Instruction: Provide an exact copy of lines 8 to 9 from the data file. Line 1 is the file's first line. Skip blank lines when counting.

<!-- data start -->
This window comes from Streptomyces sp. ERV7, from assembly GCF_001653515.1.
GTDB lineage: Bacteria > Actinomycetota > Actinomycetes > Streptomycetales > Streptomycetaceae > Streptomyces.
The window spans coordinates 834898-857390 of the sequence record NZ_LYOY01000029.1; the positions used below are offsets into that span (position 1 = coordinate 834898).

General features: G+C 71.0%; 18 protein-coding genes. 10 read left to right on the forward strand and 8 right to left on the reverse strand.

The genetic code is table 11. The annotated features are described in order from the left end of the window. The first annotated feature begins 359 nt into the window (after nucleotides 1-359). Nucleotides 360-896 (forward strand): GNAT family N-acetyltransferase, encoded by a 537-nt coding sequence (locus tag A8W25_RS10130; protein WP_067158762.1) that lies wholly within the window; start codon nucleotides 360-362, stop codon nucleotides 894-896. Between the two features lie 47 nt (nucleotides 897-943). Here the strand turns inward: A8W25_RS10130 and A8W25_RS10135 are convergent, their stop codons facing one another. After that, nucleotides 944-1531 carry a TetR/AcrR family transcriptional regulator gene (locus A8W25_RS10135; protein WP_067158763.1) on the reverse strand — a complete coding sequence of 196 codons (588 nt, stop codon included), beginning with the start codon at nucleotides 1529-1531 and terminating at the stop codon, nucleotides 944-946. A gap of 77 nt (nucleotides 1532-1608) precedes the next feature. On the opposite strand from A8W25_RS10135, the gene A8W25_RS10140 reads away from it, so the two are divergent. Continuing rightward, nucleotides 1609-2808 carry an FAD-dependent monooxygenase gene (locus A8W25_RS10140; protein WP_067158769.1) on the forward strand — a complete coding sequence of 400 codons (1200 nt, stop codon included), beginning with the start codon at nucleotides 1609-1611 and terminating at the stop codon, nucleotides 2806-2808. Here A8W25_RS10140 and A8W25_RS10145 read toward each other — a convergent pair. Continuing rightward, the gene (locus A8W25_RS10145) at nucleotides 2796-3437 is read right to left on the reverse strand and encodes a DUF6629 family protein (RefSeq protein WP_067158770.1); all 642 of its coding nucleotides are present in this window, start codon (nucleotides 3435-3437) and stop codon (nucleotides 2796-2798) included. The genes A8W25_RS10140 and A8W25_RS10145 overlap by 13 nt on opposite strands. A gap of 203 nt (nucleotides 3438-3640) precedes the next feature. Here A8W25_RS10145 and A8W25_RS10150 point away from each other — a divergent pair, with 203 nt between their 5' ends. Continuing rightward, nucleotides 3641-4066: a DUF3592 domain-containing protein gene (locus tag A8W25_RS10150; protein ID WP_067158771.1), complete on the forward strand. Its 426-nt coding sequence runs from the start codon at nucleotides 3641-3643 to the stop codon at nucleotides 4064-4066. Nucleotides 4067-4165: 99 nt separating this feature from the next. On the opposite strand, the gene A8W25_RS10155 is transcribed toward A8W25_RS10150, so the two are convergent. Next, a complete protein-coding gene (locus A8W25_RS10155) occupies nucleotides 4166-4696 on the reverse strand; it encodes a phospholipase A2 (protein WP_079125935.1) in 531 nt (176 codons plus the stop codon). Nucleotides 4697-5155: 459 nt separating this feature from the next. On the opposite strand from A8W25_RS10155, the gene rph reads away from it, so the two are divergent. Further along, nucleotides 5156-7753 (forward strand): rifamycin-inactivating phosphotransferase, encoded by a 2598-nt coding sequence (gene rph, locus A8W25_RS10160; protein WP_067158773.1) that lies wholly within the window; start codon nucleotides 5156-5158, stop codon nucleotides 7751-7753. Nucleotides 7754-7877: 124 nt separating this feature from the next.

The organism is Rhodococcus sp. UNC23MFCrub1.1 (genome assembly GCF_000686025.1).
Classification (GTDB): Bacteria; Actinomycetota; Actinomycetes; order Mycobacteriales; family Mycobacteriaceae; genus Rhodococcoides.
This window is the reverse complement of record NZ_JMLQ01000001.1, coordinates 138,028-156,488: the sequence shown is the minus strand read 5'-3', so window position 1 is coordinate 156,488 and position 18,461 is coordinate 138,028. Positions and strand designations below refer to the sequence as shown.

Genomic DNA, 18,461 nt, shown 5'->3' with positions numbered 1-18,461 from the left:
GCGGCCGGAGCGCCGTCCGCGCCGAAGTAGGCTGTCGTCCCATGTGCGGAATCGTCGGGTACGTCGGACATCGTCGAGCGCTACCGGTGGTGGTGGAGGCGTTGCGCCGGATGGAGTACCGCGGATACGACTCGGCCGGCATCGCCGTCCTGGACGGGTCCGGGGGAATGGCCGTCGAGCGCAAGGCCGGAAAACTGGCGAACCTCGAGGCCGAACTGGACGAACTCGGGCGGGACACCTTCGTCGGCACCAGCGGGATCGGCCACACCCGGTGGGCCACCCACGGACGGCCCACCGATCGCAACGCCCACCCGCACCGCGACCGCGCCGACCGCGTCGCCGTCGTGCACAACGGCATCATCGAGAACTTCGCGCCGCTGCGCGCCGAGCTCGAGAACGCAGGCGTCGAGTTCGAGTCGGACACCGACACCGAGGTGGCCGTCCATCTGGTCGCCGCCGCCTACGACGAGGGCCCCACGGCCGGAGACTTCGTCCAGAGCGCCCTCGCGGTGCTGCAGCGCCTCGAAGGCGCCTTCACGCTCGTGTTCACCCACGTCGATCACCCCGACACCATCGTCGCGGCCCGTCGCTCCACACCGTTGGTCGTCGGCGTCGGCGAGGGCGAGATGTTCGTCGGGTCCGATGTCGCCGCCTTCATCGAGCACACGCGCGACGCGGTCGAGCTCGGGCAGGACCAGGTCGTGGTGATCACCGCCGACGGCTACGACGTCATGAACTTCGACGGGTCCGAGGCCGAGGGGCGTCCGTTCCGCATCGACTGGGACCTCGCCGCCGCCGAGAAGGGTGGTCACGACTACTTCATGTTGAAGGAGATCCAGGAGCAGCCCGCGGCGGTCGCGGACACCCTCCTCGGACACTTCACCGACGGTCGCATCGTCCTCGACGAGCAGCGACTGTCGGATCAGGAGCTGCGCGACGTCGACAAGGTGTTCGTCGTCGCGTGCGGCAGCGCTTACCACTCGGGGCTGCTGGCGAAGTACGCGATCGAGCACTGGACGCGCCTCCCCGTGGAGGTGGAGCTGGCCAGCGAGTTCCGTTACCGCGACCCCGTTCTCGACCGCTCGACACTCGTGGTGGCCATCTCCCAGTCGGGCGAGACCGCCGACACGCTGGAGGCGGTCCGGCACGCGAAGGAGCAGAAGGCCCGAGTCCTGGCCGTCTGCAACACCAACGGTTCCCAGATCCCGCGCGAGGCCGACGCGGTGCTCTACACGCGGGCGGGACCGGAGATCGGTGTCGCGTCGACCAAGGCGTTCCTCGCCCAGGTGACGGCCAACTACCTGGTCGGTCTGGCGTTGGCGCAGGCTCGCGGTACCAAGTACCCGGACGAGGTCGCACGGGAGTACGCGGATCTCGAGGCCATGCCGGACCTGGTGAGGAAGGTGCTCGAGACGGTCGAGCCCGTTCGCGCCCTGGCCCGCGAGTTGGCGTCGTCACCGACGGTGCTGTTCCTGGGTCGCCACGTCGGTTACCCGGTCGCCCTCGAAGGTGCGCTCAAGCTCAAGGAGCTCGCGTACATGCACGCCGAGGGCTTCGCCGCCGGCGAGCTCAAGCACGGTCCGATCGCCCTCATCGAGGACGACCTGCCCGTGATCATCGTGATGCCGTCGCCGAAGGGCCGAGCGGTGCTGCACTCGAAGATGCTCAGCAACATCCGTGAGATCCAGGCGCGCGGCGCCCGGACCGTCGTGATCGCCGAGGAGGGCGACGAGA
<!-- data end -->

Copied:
This window is the reverse complement of record NZ_JMLQ01000001.1, coordinates 138,028-156,488: the sequence shown is the minus strand read 5'-3', so window position 1 is coordinate 156,488 and position 18,461 is coordinate 138,028. Positions and strand designations below refer to the sequence as shown.

Genomic DNA, 18,461 nt, shown 5'->3' with positions numbered 1-18,461 from the left: